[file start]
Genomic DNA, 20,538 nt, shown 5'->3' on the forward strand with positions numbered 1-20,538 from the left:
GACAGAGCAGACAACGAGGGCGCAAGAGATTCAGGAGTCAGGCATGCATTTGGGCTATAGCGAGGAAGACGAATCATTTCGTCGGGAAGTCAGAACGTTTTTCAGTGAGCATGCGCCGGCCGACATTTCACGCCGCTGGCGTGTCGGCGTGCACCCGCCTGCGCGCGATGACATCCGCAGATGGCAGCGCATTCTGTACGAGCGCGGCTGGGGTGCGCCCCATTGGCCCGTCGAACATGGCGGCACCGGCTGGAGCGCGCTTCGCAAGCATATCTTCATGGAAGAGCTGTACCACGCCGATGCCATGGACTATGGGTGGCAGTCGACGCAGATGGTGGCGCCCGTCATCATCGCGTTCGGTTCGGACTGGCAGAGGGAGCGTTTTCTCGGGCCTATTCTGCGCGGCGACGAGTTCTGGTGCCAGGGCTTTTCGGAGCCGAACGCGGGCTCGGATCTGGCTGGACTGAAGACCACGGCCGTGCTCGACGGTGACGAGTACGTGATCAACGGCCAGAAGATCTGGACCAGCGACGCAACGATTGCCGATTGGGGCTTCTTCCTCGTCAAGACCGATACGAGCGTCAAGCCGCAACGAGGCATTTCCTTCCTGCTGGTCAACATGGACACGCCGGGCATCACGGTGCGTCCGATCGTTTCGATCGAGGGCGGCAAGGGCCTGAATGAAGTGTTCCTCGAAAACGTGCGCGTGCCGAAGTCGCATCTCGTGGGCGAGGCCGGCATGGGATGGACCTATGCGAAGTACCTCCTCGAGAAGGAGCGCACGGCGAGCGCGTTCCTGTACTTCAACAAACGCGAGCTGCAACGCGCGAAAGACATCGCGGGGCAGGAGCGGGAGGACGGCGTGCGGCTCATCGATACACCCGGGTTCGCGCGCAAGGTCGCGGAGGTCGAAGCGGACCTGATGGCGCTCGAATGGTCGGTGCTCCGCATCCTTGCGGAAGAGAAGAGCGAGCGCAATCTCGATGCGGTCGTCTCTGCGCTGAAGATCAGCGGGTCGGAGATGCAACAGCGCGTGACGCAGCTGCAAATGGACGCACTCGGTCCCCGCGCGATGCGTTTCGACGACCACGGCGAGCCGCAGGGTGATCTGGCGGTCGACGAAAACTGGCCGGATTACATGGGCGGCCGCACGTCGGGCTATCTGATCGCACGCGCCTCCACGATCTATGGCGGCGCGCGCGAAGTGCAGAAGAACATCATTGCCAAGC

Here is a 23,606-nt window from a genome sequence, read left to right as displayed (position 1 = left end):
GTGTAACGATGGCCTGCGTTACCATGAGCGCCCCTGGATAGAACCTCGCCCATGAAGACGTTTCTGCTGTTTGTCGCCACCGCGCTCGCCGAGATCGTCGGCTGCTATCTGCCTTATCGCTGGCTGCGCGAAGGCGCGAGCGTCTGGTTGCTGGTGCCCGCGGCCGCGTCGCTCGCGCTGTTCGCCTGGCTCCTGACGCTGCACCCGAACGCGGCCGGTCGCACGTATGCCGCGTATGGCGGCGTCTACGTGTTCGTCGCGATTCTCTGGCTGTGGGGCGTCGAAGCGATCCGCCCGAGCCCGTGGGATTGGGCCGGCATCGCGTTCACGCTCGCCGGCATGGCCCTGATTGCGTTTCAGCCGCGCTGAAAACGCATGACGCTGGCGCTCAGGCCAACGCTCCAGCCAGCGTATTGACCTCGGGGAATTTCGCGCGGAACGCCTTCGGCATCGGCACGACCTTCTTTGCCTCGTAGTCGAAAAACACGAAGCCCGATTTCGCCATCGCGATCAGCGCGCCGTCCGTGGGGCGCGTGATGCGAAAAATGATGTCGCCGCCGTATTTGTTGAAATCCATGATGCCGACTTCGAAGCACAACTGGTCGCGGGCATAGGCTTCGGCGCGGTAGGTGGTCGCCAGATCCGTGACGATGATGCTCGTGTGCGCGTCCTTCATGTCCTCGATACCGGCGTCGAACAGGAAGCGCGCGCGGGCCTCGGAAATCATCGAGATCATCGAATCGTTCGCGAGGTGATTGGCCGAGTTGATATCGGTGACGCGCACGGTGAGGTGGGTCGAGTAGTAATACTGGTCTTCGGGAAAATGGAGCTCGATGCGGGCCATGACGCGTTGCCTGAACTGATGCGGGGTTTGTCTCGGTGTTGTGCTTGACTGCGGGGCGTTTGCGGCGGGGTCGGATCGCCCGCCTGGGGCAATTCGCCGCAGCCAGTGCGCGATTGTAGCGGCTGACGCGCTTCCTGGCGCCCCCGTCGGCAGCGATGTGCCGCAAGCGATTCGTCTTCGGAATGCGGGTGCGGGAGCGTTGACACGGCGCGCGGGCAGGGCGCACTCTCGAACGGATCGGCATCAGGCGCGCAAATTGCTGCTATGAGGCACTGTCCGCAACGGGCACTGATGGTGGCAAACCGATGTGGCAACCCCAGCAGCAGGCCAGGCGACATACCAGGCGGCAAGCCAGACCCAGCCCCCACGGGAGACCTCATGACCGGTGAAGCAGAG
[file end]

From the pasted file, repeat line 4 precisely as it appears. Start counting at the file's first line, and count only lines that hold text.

GTGTAACGATGGCCTGCGTTACCATGAGCGCCCCTGGATAGAACCTCGCCCATGAAGACGTTTCTGCTGTTTGTCGCCACCGCGCTCGCCGAGATCGTCGGCTGCTATCTGCCTTATCGCTGGCTGCGCGAAGGCGCGAGCGTCTGGTTGCTGGTGCCCGCGGCCGCGTCGCTCGCGCTGTTCGCCTGGCTCCTGACGCTGCACCCGAACGCGGCCGGTCGCACGTATGCCGCGTATGGCGGCGTCTACGTGTTCGTCGCGATTCTCTGGCTGTGGGGCGTCGAAGCGATCCGCCCGAGCCCGTGGGATTGGGCCGGCATCGCGTTCACGCTCGCCGGCATGGCCCTGATTGCGTTTCAGCCGCGCTGAAAACGCATGACGCTGGCGCTCAGGCCAACGCTCCAGCCAGCGTATTGACCTCGGGGAATTTCGCGCGGAACGCCTTCGGCATCGGCACGACCTTCTTTGCCTCGTAGTCGAAAAACACGAAGCCCGATTTCGCCATCGCGATCAGCGCGCCGTCCGTGGGGCGCGTGATGCGAAAAATGATGTCGCCGCCGTATTTGTTGAAATCCATGATGCCGACTTCGAAGCACAACTGGTCGCGGGCATAGGCTTCGGCGCGGTAGGTGGTCGCCAGATCCGTGACGATGATGCTCGTGTGCGCGTCCTTCATGTCCTCGATACCGGCGTCGAACAGGAAGCGCGCGCGGGCCTCGGAAATCATCGAGATCATCGAATCGTTCGCGAGGTGATTGGCCGAGTTGATATCGGTGACGCGCACGGTGAGGTGGGTCGAGTAGTAATACTGGTCTTCGGGAAAATGGAGCTCGATGCGGGCCATGACGCGTTGCCTGAACTGATGCGGGGTTTGTCTCGGTGTTGTGCTTGACTGCGGGGCGTTTGCGGCGGGGTCGGATCGCCCGCCTGGGGCAATTCGCCGCAGCCAGTGCGCGATTGTAGCGGCTGACGCGCTTCCTGGCGCCCCCGTCGGCAGCGATGTGCCGCAAGCGATTCGTCTTCGGAATGCGGGTGCGGGAGCGTTGACACGGCGCGCGGGCAGGGCGCACTCTCGAACGGATCGGCATCAGGCGCGCAAATTGCTGCTATGAGGCACTGTCCGCAACGGGCACTGATGGTGGCAAACCGATGTGGCAACCCCAGCAGCAGGCCAGGCGACATACCAGGCGGCAAGCCAGACCCAGCCCCCACGGGAGACCTCATGACCGGTGAAGCAGAG